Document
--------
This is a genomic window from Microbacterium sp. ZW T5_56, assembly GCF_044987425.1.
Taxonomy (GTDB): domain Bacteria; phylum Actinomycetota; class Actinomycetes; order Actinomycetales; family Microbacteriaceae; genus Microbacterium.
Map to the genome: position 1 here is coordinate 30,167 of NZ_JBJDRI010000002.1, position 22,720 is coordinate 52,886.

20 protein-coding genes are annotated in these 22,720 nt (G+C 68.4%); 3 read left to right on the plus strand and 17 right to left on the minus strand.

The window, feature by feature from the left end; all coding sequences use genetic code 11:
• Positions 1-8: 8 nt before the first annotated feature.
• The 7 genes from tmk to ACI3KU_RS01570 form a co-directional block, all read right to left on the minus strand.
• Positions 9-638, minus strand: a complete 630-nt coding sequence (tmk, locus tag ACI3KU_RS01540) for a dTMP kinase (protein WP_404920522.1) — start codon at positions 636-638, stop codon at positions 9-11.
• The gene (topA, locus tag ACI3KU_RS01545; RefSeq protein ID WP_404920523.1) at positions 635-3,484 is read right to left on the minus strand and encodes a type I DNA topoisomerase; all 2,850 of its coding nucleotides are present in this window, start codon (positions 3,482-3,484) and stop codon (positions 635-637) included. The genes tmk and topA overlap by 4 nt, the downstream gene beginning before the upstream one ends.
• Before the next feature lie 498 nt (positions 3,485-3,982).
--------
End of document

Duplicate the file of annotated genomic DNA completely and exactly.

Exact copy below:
This is a genomic window from Microbacterium sp. ZW T5_56, assembly GCF_044987425.1.
Taxonomy (GTDB): domain Bacteria; phylum Actinomycetota; class Actinomycetes; order Actinomycetales; family Microbacteriaceae; genus Microbacterium.
Map to the genome: position 1 here is coordinate 30,167 of NZ_JBJDRI010000002.1, position 22,720 is coordinate 52,886.

20 protein-coding genes are annotated in these 22,720 nt (G+C 68.4%); 3 read left to right on the plus strand and 17 right to left on the minus strand.

The window, feature by feature from the left end; all coding sequences use genetic code 11:
• Positions 1-8: 8 nt before the first annotated feature.
• The 7 genes from tmk to ACI3KU_RS01570 form a co-directional block, all read right to left on the minus strand.
• Positions 9-638, minus strand: a complete 630-nt coding sequence (tmk, locus tag ACI3KU_RS01540) for a dTMP kinase (protein WP_404920522.1) — start codon at positions 636-638, stop codon at positions 9-11.
• The gene (topA, locus tag ACI3KU_RS01545; RefSeq protein ID WP_404920523.1) at positions 635-3,484 is read right to left on the minus strand and encodes a type I DNA topoisomerase; all 2,850 of its coding nucleotides are present in this window, start codon (positions 3,482-3,484) and stop codon (positions 635-637) included. The genes tmk and topA overlap by 4 nt, the downstream gene beginning before the upstream one ends.
• Before the next feature lie 498 nt (positions 3,485-3,982).